GMFTS Has a Fresh Plan for Making Coupons More Accessible

By Green Mountain Farm-to-School on Wednesday, October 4th, 2017 in Coupon Program, Press Release. No Comments


Vermont has a wealth of farm fresh foods, yet access to affordable, local produce is often not viable for some residents of the Northeast Kingdom (NEK).  Low-income individuals and families who depend on 3squaresVT need their food dollars to stretch as far as possible.To address this challenge, Green Mountain Farm to School (GMFTS) will be conducting the third year of its Fresh Fruit and Vegetable Coupon program. One primary goal of the program is to improve access to healthy food for residents.

Recipients use the coupons to directly purchase fresh produce. Last year, the Orleans and Essex county residents who participated in the program had good things to say about the coupons. In a follow-up survey, one participant stated, “We got to try vegetables that we normally wouldn’t buy without cash coming out of our SNAP benefits; I hope you do it again.”

“The coupons reached over 900 households in the NEK in 2016, and we hope to grow that number this year,” explains Catherine Cusack, Assistant Director of GMFTS.  The program will launch this fall under a new model, and the total dollar value of the coupons has nearly doubled to $60,000. Consumers will simply use their 3squaresVT benefits to purchase fresh produce in order to receive redeemable coupons for more fresh fruits and vegetables.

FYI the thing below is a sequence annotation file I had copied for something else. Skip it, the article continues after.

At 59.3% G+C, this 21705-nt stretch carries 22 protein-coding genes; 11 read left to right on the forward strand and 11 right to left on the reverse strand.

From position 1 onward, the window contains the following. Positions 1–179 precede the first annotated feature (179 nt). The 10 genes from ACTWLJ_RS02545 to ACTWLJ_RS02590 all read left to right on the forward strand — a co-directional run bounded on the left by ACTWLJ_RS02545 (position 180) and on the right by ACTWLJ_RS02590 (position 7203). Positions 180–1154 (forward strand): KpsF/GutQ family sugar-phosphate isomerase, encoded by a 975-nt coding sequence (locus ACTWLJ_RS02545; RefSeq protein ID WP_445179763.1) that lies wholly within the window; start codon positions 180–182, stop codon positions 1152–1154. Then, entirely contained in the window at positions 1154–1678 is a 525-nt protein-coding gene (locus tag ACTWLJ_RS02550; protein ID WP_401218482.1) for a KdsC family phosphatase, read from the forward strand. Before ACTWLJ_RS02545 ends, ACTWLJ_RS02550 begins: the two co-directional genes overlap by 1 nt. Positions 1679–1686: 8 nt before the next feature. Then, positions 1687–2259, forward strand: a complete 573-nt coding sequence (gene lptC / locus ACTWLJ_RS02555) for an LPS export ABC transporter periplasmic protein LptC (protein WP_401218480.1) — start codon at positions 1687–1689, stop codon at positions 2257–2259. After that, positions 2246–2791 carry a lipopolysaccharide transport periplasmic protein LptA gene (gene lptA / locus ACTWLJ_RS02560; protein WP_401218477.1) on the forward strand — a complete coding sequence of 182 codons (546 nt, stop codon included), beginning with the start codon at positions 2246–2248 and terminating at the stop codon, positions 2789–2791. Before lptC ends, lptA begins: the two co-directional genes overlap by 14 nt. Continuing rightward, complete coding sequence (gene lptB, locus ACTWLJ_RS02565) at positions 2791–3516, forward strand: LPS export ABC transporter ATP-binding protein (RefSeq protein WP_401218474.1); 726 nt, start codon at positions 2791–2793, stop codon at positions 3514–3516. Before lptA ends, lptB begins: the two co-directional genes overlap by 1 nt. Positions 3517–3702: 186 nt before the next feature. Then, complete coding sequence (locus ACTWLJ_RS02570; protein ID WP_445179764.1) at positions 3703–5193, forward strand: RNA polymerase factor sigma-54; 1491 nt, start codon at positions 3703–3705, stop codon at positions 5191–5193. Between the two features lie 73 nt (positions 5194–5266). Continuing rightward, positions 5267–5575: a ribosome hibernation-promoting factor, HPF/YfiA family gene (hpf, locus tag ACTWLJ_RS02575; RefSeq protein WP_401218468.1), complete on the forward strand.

GMFTS is partnering with five stores in the NEK:

  • Kingdom Market (12 Railroad Street, Island Pond)
  • Vista Foods (21 Waterfront Plaza, Newport)
  • Craftsbury General Store (118 South Craftsbury Road, Craftsbury)
  • C&C Supermarket (71 Church Street, Barton)
  • Ray’s Market (96 Park Avenue, Irasburg)

Another goal of the coupon program is to open up new markets for our local food producers by partnering with these local retailers. “I’m really excited; the new plan makes it more accessible to a broader range of people who are able to reap the benefits over a longer period of time,” states Emily Maclure, owner of the Craftsbury General Store.  Those food dollars are also staying local by design, a boon for small farms and businesses in the NEK.  “It’s just a great program,” continues Maclure, who has participated since the inaugural year, “it’s helping people change their buying habits and their eating habits.” The coupon program is just one more way GMFTS is offering viable solutions to promote a healthier, more food secure Northeast Kingdom.


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